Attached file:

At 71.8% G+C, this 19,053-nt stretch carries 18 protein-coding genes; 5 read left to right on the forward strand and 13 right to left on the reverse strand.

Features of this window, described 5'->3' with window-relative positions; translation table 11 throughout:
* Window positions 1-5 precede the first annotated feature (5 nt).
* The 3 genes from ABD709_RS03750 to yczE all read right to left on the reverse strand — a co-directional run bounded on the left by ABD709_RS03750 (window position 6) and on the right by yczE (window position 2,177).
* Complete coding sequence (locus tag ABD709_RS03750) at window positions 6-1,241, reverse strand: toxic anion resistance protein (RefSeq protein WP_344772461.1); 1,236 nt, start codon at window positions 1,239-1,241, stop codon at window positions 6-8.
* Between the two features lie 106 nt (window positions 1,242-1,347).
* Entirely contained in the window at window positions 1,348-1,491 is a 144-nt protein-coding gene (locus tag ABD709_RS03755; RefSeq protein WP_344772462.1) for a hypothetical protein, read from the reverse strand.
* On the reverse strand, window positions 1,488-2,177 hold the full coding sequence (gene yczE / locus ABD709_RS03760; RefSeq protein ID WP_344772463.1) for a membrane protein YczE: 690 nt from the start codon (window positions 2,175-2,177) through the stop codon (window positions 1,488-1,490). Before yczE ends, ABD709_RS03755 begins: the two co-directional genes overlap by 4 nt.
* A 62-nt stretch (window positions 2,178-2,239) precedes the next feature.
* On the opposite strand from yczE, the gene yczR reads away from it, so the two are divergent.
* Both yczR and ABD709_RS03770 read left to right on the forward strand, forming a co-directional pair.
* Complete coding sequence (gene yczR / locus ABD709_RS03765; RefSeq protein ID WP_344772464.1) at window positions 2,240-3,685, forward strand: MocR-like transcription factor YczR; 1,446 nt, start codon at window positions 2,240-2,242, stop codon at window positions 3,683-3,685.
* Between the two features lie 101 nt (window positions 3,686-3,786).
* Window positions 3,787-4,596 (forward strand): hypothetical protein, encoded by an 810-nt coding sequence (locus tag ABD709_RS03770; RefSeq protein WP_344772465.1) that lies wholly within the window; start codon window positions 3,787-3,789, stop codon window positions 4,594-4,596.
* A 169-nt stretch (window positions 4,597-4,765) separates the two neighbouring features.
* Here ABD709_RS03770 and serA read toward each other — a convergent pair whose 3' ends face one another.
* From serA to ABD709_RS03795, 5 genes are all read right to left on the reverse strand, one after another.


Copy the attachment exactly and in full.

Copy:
At 71.8% G+C, this 19,053-nt stretch carries 18 protein-coding genes; 5 read left to right on the forward strand and 13 right to left on the reverse strand.

Features of this window, described 5'->3' with window-relative positions; translation table 11 throughout:
* Window positions 1-5 precede the first annotated feature (5 nt).
* The 3 genes from ABD709_RS03750 to yczE all read right to left on the reverse strand — a co-directional run bounded on the left by ABD709_RS03750 (window position 6) and on the right by yczE (window position 2,177).
* Complete coding sequence (locus tag ABD709_RS03750) at window positions 6-1,241, reverse strand: toxic anion resistance protein (RefSeq protein WP_344772461.1); 1,236 nt, start codon at window positions 1,239-1,241, stop codon at window positions 6-8.
* Between the two features lie 106 nt (window positions 1,242-1,347).
* Entirely contained in the window at window positions 1,348-1,491 is a 144-nt protein-coding gene (locus tag ABD709_RS03755; RefSeq protein WP_344772462.1) for a hypothetical protein, read from the reverse strand.
* On the reverse strand, window positions 1,488-2,177 hold the full coding sequence (gene yczE / locus ABD709_RS03760; RefSeq protein ID WP_344772463.1) for a membrane protein YczE: 690 nt from the start codon (window positions 2,175-2,177) through the stop codon (window positions 1,488-1,490). Before yczE ends, ABD709_RS03755 begins: the two co-directional genes overlap by 4 nt.
* A 62-nt stretch (window positions 2,178-2,239) precedes the next feature.
* On the opposite strand from yczE, the gene yczR reads away from it, so the two are divergent.
* Both yczR and ABD709_RS03770 read left to right on the forward strand, forming a co-directional pair.
* Complete coding sequence (gene yczR / locus ABD709_RS03765; RefSeq protein ID WP_344772464.1) at window positions 2,240-3,685, forward strand: MocR-like transcription factor YczR; 1,446 nt, start codon at window positions 2,240-2,242, stop codon at window positions 3,683-3,685.
* Between the two features lie 101 nt (window positions 3,686-3,786).
* Window positions 3,787-4,596 (forward strand): hypothetical protein, encoded by an 810-nt coding sequence (locus tag ABD709_RS03770; RefSeq protein WP_344772465.1) that lies wholly within the window; start codon window positions 3,787-3,789, stop codon window positions 4,594-4,596.
* A 169-nt stretch (window positions 4,597-4,765) separates the two neighbouring features.
* Here ABD709_RS03770 and serA read toward each other — a convergent pair whose 3' ends face one another.
* From serA to ABD709_RS03795, 5 genes are all read right to left on the reverse strand, one after another.